* Apple systems almost always seems to achieve and exceed their aesthetic goals but unlike the legendary Steve Wozniak built systems, none of them seems have achieved the same levels of engineering wizardry ever. (though the spirit of of engineering excellence might have survived)

The design from the part 2 of the series demonstrated the flexibility arising from the capability to mix and match framework class or roll custom classes. In this section let us check out another aspect of design, arising from a very common paradigm, but frequently ignored.

Check out, how our current design addresses multiple collectors used as part of the framework

class UserClass::UserClass()
ICollector * pSoap = new CSoapCollector(SoapMeataData);
ICollector * pSnmp = new CSnmpCollector(SnmpMetaData);

pSoap -> Collect()) + error checking / logging / storing data pointers etc
pSnmp -> Collect()) + error checking / logging / storing data pointers etc

pSoap -> GetData();
//Loop tables and save data / check errors using DataSave Class.

//Loop tables and save data / check errors using DataSave Class.


The more the number of collectors used, the more the amount of code that is duplicated and this gets multiplied across the number of user classes that are created. Imagine the amount of changes that has to be made, in case one were to change even a simple thing like an error code. Hiving off such common functionality across to a helper class would be useful.

class CCollectorBasket()

AddCollector(ICollector *);
// adds the collector instance to a list of collectors present in the basket
/* loops over all collectors
Invokes Collect()
Do error checks */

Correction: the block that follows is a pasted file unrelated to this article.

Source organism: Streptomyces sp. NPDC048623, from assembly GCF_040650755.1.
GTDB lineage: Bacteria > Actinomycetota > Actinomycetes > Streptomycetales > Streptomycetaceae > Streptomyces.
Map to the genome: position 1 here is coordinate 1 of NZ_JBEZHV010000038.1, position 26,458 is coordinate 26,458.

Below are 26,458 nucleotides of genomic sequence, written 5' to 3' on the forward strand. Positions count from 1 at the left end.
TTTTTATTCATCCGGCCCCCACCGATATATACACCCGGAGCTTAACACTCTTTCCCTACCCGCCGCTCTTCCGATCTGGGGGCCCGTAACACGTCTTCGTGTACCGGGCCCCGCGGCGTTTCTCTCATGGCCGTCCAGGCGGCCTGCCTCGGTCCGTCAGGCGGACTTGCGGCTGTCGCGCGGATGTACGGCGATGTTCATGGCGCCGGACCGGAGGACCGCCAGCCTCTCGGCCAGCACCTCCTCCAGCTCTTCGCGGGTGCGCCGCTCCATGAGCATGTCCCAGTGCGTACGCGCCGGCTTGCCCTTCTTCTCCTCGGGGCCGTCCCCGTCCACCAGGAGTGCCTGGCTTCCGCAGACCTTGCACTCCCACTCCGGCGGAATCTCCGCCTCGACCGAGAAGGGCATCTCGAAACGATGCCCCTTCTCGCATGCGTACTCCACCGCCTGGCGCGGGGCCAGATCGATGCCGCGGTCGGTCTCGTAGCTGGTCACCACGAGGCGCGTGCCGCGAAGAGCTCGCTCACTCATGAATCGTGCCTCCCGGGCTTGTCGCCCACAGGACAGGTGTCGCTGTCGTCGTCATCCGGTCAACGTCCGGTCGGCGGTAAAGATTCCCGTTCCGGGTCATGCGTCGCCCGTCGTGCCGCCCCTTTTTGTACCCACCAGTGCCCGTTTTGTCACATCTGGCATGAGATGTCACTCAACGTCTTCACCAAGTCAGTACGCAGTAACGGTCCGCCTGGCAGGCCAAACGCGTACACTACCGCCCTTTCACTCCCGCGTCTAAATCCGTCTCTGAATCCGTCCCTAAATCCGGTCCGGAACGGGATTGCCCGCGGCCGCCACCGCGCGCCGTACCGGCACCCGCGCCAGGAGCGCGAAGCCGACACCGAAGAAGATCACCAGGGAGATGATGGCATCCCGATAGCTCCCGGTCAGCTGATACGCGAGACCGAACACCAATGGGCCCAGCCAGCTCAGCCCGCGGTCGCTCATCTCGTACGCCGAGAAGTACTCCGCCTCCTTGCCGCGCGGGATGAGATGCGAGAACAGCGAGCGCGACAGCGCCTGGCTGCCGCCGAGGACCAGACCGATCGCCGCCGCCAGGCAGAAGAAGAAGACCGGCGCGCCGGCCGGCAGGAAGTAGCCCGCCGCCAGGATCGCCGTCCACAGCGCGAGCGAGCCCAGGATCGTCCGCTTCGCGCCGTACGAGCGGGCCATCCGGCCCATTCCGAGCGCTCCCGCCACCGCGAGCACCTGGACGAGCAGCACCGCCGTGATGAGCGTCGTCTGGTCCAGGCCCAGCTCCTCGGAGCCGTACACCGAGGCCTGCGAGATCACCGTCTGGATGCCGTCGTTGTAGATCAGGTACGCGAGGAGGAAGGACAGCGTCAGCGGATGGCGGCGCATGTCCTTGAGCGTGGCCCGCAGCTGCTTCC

/* loops over all collectors
invokes poll()
Do error checks etc */


CCollectorBasket:: Inspect()
/* loops over all Collectors
loops over data collected from the collectors
Hands them to inspection class */



After employing the helper class in our design, the user classes would now look like this, unless of-course any custom mixing is required.

class UserClass

CCCollectorBasket oBasket;UserClass::UserClass()
oBasket.AddCollector(new CSnmpCollector(MetaData));
oBasket.AddCollector(new CSoapCollector(MetaData));




ps : Note that the user does not have to use the CCollectorBasket if not required and retains all freedom to create a custom mix of collectors and the work done using them.

OO theory states that if you have a class Fly(), next time you require flight, you could reuse Fly(). That class would get an A+ for reuse – right? However experience will teach you that you will never ever require the exact Fly() capability ever again. What might be useful though are methods like Find-Co-ordinates() / GetRadioSignal() / GetFlyingTime() / GetTimeZon() / ConvertToTimeZone() / GetDestinationCoordinates() / GetWeatherForeCast() and such. Even these might require to be customized, neverthless you will find this type of minute reuse more plausible rather than wholesale reuse like those countless books on 24 hrs C++ would like you to believe.


Knowing that reuse is good is one thing. Knowing which code can be reused is another. It is likely that the original Fly() author would never have, in his wildest dreams, dreamed that the system that was created will be a modest success (aka makes profits) and will form the basis of two or three other implementations based on the same base code. Therefore the chances of the system being designed for reuse as a base library are remote. But what might help here is a paranoid fear of duplication that, if followed religiously will lead to creation of countless small pockets of code that can be reused and adds value to the overall system.